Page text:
Help us achieve our goals:
make a donation »
Join the RHS today and
support our charity
Free personalised gardening advice
RHS members get reduced ticket prices
RHS members get free access to RHS Gardens
Reduced prices on RHS Garden courses and workshops
020 3176 5800
Mon – Fri | 9am – 5pm
Make a donation
Join the RHS today and support our charity
I have forgotten my password
Keep me signed in
Register for free to receive our newsletters, add comments to blogs/articles and to save content.
See what events are on near you and browse your bookmarked pages.
A number of fungi and bacteria are capable of causing decay in potato tubers. Symptoms are often present at lifting, but some of the problems will also spread through stored tubers, and a few will only develop after prolonged storage.
Common name Potato tuber rotsScientific name Pectobacterium atrosepticum (blackleg/soft rot), Pectobacterium carotovorum (soft rot), Phytophthora infestans (blight), Phytophthora erythroseptica (pink rot), Fusarium species (dry rot), Boeremia foveata (gangrene)Plants affected PotatoesMain symptoms Soft or firm rots of the tuberCaused by Bacteria, fungi and fungus-like (Oomycete) organismsTiming Year round, particularly during storage
Potato tuber rots are a frequent cause of losses prior to, or after, lifting. Significant problems often follow a wet growing season, particularly if the tubers are then lifted from wet soil. Some of the pathogens causing tuber rots also produce symptoms on the aerial parts of the plant.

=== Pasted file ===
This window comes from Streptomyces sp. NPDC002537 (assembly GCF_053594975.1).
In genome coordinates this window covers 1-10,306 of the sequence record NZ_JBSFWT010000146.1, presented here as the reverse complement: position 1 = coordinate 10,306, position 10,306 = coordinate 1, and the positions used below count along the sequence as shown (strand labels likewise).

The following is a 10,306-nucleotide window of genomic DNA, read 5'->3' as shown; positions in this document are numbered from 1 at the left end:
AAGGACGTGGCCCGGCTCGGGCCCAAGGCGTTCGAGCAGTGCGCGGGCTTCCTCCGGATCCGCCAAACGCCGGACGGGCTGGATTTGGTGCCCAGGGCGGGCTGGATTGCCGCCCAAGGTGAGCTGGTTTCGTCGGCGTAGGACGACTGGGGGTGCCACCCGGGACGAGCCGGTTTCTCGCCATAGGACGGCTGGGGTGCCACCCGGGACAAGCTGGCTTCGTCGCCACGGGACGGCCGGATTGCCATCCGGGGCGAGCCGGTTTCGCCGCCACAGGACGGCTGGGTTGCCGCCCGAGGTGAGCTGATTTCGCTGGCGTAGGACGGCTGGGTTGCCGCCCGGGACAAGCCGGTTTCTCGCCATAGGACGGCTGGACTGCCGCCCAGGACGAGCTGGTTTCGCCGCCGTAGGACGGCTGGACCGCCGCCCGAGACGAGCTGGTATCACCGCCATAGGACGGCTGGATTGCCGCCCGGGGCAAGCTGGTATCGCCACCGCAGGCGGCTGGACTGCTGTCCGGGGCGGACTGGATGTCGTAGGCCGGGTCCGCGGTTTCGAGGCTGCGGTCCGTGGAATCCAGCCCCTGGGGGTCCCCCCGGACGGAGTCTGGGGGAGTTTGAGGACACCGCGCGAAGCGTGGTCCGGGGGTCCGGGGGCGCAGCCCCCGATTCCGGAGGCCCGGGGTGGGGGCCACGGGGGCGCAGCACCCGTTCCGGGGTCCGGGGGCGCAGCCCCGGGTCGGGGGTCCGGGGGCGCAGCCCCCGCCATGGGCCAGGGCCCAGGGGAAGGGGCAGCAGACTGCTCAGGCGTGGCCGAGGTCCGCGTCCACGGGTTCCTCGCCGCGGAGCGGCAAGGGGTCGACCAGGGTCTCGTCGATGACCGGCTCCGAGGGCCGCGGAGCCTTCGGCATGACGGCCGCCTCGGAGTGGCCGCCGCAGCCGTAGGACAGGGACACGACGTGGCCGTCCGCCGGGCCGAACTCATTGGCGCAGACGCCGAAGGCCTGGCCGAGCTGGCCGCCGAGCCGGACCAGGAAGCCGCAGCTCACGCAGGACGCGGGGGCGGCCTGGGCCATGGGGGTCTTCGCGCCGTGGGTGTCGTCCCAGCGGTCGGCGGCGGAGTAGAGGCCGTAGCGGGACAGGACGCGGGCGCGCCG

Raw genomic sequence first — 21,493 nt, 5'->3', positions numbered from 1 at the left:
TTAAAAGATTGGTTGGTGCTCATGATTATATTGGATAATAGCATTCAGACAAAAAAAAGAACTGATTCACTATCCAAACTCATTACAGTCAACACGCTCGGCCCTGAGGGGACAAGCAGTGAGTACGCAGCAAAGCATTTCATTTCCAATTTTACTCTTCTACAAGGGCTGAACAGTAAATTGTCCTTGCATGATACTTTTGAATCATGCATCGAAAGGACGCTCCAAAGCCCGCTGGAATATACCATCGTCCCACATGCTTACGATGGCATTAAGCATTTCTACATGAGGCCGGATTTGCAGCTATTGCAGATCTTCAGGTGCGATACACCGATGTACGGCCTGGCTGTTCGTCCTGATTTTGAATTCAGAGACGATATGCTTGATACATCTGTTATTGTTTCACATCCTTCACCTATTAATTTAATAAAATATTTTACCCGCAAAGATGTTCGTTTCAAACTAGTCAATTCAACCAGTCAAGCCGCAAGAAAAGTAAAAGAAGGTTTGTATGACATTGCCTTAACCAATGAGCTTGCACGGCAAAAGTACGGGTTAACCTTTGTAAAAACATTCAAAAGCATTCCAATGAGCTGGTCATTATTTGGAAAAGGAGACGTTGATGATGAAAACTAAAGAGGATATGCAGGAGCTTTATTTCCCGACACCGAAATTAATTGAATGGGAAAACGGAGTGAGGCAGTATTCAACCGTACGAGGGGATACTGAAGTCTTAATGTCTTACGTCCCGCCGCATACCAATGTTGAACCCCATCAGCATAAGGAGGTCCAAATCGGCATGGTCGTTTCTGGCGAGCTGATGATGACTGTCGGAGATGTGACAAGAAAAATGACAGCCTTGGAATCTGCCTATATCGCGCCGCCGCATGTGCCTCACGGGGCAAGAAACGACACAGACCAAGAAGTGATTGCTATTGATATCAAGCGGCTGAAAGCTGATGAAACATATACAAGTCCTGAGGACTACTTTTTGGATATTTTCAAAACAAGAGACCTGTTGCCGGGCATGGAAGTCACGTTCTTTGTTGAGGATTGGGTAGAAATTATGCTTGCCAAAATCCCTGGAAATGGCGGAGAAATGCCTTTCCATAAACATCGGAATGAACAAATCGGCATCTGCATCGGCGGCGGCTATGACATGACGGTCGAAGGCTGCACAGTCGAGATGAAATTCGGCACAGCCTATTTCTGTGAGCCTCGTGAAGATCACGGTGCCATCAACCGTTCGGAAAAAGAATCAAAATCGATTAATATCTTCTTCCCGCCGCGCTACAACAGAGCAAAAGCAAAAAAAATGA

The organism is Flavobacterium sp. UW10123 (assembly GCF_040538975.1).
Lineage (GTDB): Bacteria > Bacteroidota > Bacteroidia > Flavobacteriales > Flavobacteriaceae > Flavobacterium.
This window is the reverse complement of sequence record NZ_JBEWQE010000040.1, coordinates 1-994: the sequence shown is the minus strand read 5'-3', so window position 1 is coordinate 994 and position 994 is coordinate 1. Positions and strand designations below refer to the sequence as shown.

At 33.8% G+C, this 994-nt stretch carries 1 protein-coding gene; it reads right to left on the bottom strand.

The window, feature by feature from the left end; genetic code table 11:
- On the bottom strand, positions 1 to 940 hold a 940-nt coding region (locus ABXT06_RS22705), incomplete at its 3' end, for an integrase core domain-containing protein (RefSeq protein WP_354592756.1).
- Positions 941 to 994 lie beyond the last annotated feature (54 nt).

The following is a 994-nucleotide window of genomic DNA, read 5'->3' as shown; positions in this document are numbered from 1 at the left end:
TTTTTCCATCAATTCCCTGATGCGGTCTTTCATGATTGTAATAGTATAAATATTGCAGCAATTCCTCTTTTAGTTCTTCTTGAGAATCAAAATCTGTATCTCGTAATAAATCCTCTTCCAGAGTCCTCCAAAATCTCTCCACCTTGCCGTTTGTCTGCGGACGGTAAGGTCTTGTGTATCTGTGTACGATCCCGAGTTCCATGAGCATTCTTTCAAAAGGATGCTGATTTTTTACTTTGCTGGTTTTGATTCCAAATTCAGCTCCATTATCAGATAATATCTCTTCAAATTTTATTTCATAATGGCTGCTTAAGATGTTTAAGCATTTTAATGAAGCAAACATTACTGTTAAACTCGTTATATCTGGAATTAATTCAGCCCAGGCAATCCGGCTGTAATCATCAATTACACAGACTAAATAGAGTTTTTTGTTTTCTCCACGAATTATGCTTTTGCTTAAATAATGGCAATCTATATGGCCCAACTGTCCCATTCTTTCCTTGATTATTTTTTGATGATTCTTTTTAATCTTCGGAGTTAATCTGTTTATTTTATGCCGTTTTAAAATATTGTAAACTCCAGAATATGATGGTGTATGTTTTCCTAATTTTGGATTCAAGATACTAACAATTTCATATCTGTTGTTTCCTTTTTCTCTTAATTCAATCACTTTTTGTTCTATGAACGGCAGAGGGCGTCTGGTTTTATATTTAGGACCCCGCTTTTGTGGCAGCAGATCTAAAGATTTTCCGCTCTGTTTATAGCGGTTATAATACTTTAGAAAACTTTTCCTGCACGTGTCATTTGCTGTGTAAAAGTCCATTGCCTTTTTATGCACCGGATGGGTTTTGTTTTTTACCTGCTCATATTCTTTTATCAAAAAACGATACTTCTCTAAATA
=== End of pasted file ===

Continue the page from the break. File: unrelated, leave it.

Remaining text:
You may see the following symptoms:
Blackleg develops when bacteria spread along the stolons from decaying stems and enter the daughter tubers. Contaminated seed tubers are the most important source of the blackleg bacterium (Pectobacterium atrosepticum). Both this and the soil-borne soft rot bacterium (P. carotovorum) can also infect tubers via damage, or act as secondary colonisers following other diseases. Wet soil during growth and lifting of the crop make bacterial problems much more likely.
Blight affects the tubers when spores are washed down into the soil from lesions on the foliage. Blight does not spread to any extent during storage, but secondary bacterial rots do, and can cause extensive losses. The fungus-like blight pathogen also affects tomato crops.
Pink rot, dry rot and gangrene are caused by soil-borne fungi. Any damage suffered by the tubers at lifting will make them much more prone to infection. It may take weeks or even months of storage for symptoms of dry rot or gangrene to develop.
In addition to those mentioned above, there are several other diseases causing decay of tubers, e.g. rubbery rot, violet root rot, watery wound rot. The bacterial diseases brown rot and ring rot, whilst unlikely to develop in garden crops, are caused by notifiable organisms. Where significant problems develop it may be worth having a sample examined by experts to determine the cause.
PotatoesPotato and tomato blightPotato blacklegPotato black scurf and stem cankerPotato scabsRoot vegetables: storing
the RHS today and get 12 months for the price of 9
RHS members can get exclusive individual advice from the RHS Gardening Advice team.
Register for the site or sign in to share your experiences on this topic and seek advice from our community of gardeners.
We're a UK charity established to share the best in gardening. We want to enrich everyone's life through plants, and make the UK a greener and more beautiful place.
Join the RHS today and get 12 months for the price of 9